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Truth, Justice, and the American Wayne

Michael Wayne
Michael Wayne
Gabriel Diego Delgado

Michael Wayne’s solo exhibition at AnArte Gallery called, “The Truth Will Set You Free”, is more secretive personal story than overt art aesthetic. Filled with a variety of different sized art pieces, Wayne’s exhibition showcases not only his prolific work ethic (with all works in the exhibition finished in the last six months) but his devout and indirect homage to religious spirituality. The title is an obvious word-for-word quote from John 8:32 however, this biblical text has a more reticent quality. Wayne, a painter known to work in a series of processes and on nontraditional surfaces like silk, has always shied away from revealing his methods; until now.

Like a coach exposing his playbook, Wayne makes no qualms about discussing and enlightening viewers on his reverse techniques and “backwards” painting style.

An artist, who only recently has recovered from a major life-changing accident, struggles with Dyslexia and other physical and mental attributes. Wayne is quick to tell you what is on his mind, thinks differently than others. Wayne opens up by saying, “I do everything backward, from eating to laundry to mowing the lawn. My mind and brain see no reason why I should start at one point and work my way through something. Sometimes I start at the end and move forward to the beginning.” He intuitively recognizes this thought-process lends itself to the practice of making art. From painting flat on the ground outside at his residence in San Antonio, Wayne’s signature look comes from applying paint to the back of the painting and pushing the paint through the silk fabric to the front, and building layers, images and shapes as the medium is pressed with brute force from the rear posterior.

As the painting manifests on the front surface, Wayne then manipulates the visual cues he wants to accent as the finalizing touches to the artistic configuration. At first glance, the work is reminiscent of early Abstract Expressionists, with painterly references to Action Painting, full body movements and all-over compositions. But, second glances draw you into a world of small details, the deliberate lines painted into the fields of color that are more Hans Arp than de Kooning. Wayne’s demeanor drastically changes when his art is matched up to art historical timelines he says, “I knew I was not an angry Oil Painter”, a quick jab to the likes of Pollack, de Kooning, Kline, Rothko, and many other Ab Exp painters of the 1950’s and 60’s. However, when one reads the titles like, “Without God I am nothing, with him I am more than a conqueror”, people cannot help to make, [what Michael anticipates will be], a quick judgment on a very touchy societal quandary – Religion. In addition to the first time Wayne is discussing his processes and techniques, he is also opening up about his once art-world concealment of his “Christian” identity. Bring in the title of the exhibition.

Remarking that the artwork is all about “Jesus Christ, our savior”, Wayne knows this personal ethos can work against him, but he is confidently secure in his artistic ability and humble in his demeanor toward his unremitting faith. Wayne says, “I am a replicator, a duplicator, Jesus Christ and his father God is the Creator.” Can this attitude work in the realm of fine art and the elite society of art collectors and fine art enthusiasts? Subsequently, he does not care.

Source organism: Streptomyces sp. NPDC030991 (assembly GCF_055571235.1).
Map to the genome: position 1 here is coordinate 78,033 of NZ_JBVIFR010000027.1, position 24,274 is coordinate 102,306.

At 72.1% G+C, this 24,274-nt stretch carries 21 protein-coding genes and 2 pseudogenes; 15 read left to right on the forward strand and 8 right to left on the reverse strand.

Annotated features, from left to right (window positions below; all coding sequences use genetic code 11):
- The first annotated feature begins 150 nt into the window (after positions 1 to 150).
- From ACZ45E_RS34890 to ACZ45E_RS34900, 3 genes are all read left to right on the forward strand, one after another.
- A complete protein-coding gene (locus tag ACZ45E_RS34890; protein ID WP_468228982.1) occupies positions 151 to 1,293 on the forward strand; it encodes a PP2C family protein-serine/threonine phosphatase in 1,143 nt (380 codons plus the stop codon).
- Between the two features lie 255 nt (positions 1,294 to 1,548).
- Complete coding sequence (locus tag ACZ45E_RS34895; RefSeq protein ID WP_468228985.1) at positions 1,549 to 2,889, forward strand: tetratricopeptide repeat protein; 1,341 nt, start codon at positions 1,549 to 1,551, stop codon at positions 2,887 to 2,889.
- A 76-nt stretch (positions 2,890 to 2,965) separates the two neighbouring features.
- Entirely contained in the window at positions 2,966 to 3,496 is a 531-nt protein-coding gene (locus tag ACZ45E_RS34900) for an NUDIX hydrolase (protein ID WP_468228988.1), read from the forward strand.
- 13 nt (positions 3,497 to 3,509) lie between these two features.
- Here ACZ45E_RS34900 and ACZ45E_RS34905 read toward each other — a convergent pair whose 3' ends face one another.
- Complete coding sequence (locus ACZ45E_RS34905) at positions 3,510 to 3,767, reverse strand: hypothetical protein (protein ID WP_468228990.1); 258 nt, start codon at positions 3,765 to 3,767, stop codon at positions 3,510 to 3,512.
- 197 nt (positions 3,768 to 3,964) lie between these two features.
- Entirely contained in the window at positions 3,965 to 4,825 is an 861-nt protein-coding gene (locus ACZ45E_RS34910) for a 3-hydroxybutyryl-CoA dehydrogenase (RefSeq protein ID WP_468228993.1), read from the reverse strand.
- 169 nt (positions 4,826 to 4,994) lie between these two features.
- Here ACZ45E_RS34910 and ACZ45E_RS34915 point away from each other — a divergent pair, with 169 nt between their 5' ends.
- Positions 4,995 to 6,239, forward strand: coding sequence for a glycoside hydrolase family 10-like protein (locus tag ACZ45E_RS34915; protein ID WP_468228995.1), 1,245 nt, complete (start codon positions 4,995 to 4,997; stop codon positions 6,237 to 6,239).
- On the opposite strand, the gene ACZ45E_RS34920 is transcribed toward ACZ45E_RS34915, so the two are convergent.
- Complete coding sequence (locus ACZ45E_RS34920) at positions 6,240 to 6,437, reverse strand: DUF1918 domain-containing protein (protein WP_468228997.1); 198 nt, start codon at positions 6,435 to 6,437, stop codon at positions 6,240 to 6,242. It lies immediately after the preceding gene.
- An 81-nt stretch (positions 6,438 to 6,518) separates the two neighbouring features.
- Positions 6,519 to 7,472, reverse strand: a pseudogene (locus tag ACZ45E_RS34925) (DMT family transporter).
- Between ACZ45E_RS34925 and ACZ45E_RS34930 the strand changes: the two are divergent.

In critiquing Wayne’s work, you have to understand that every decision is artistically rectified, from the refurbished silk screens to the highly expensive specially fabricated aluminum stretchers, each detail is dually noted. Abstract shapes are really crosses, organic shapes – crucifixions, and inferred subliminal bird motifs; again another biblical connotation. Wayne has an eye for color and can manipulate a distinctive visual palate effectively, drawing your eye across the picture plane with effortless adjustment. Spikes and pops of upbeat color combinations enunciate the huge pockets of painterly micro-universes; something Wayne admires about his work. Ruining brushes on the first use by smashing them into the back of the painting, bristles warped out, making new artistic tools for this expressionistic shaman. He says, “ Why can’t the painting be about this small space right here”, pointing to a small section less than 2 square inches, but full of layers of color and paint-blended, rubbed and plunged through from the back.

Although there is a repetitive hue arrangement evident in several of his works, Wayne realizes he plays color favorites and tries to compensate for it with his visual playfulness. Huge organic shapes dominate the frontal viewing plane, as compositional elements that sometimes dwarf the small microcosms of color. In pieces like “Therefore if anyone is in Christ, he is a new creation-the old has gone, the new has come”, Wayne uses a yellow ochre color as a background filler, eloquently quadrating out the compositional rhythm of the painting. An overt and deliberate decision, Wayne uses this area as a pictorial reverence to the cross. Now, effectively working as an artistic element, this symbol is too historically important to go unnoticed. Planning on and playing out a convoluted and didactic duality, Wayne’s paintings struggle with their own identity. Part unselfish and humble, part high society art patronage, and part art history, Michael Wayne’s art ascends into a unique unclassifiable triptych identity.

Although he has yet to experience his art patrons appreciation of his religious art endeavors, Wayne says, “I am nobody, but through Christ and faith, he can make me a conqueror.”

© Gabriel Diego Delgado